MK Gamliel to Demand 'Free Vote' for 'Ulpana Law'
MK Gila Gamliel (Likud) on Monday became the latest lawmaker to visit Beit El's threatened Ulpana neighborhood.
Gamliel, who serves as a deputy minister for women's issues and children's welfare attached to the Prime Minister's Office, said "repeating demolitions and evictions is no solution."
She also said she would demand government ministers be allowed to vote their conscience should legislation seeking to legalize the neighborhood be brought to a vote.
Last week, MK Yaakov Katz (National Union) withdrew just such a law at the end of a stormy debate when Prime Minister Binyamin Netanyahu that the government would not oppose the bill if he introduces it two weeks from now – the period in which Netanyahu Minister hopes to find an administrative solution to the problem posed by the court order.
Had Katz insisted on pushing his law to a vote, Netanyahu would have ordered his ministers and party to vote against it, thereby ensuring it did not pass. Katz's law was one of two laws Netanyahu blocked during the session.
Netanyahu has been under intense pressure from coalition leaders and Likud lawmakers to allow ministers and coalition MKs to vote freely on the bill. The Knesset Land of Israel lobby can command 40 Knesset votes, in addition to the votes of sympathetic ministers and lawmakers (who are not formally members of the lobby).
It is widely believed the bill will easily pass if Netanyahu does not oppose the bill, or seek to enforce government and party discipline against it.
Gamliel, whose tour of the Ulpana was guided by Katz, heard from residents and about the difficulties they have encountered in recent months. One of the residents, who sits on the Likud central committee, told her, "The residents here feel like they are pawns in a government chess game."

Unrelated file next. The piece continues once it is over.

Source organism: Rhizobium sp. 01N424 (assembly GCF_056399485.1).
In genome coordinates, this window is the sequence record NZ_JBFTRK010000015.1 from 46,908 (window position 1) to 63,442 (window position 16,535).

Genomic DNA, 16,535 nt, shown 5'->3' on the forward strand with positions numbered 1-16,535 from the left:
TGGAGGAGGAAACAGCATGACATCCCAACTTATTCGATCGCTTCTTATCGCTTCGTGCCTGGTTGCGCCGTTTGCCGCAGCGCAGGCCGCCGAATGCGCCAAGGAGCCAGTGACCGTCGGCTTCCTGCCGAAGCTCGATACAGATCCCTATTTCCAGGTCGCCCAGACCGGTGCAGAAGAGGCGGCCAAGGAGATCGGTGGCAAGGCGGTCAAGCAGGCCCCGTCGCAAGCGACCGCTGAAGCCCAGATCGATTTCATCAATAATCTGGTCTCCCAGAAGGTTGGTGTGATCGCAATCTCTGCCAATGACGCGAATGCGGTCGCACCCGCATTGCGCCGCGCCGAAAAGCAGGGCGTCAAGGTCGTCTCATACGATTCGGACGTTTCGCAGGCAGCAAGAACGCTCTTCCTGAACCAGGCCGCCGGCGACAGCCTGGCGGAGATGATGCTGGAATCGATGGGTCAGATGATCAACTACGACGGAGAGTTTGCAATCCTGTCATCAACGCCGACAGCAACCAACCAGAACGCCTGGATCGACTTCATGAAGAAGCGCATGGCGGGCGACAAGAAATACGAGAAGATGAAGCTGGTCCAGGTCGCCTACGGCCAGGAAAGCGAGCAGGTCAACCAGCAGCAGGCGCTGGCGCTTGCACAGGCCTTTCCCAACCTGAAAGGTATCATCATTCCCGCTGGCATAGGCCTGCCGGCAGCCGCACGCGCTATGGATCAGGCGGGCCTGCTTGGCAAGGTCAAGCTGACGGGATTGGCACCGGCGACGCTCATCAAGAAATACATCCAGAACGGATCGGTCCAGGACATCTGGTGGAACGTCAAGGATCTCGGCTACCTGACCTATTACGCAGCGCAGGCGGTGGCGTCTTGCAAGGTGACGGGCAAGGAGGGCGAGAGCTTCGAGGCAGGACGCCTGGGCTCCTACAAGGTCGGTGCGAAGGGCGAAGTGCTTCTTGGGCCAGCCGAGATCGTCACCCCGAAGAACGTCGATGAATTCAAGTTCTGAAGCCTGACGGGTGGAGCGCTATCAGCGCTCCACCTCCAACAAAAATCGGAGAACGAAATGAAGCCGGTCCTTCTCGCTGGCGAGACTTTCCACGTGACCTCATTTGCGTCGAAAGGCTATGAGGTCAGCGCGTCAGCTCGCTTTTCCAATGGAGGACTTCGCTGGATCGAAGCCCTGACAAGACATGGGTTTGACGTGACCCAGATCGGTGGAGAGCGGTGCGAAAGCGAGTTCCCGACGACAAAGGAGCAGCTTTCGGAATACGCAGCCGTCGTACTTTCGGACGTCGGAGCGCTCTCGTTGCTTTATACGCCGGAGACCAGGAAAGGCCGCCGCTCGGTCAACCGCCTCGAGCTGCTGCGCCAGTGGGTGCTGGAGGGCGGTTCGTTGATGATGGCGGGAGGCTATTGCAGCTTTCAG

"I tell you that the members of the Likud will always remember who voted for - and who voted against - this law," they added.
Gamliel sharply criticized the ministers and Knesset members who discuss the Ulpana neighborhood, but have never visited it.
"How can Minister Benny Begin or Ehud Barak speak? How can I find a solution, but all about the neighborhood without ever being in it?"she asked.
"I met wonderful people here," she said. "There is no doubt that the state cannot do injustice to a community which has lived here for years in good faith. We must find a solution that will keep the residents in their homes."
Gamliel added that the matter was decisively on the government's shoulders, saying their was no reason to blame the court for the problem.
"The Prime Minister is determined to find a solution, and is working very hard to satisfy both the government policy to save the community and the court order," she said. "It a question of public will."
"I hope we will not have to resort to legislation to keep the neighborhood here. However, if we do, I believe that everyone should have the freedom to vote as they see fit," she said.
Netanyahu is said to be considering moving the five threatened buildings – large multi-dwelling structures build on the side of a steep hill – several dozen meters, thereby placing them on state owned land.
Critics say such a move is not only extremely expensive and technically difficult, but absurd from the outset, as it does not solve the same potential problem faced by other communities in Judea and Samaria (Yehuda and Shomron), built not only in good faith – but with government assistance.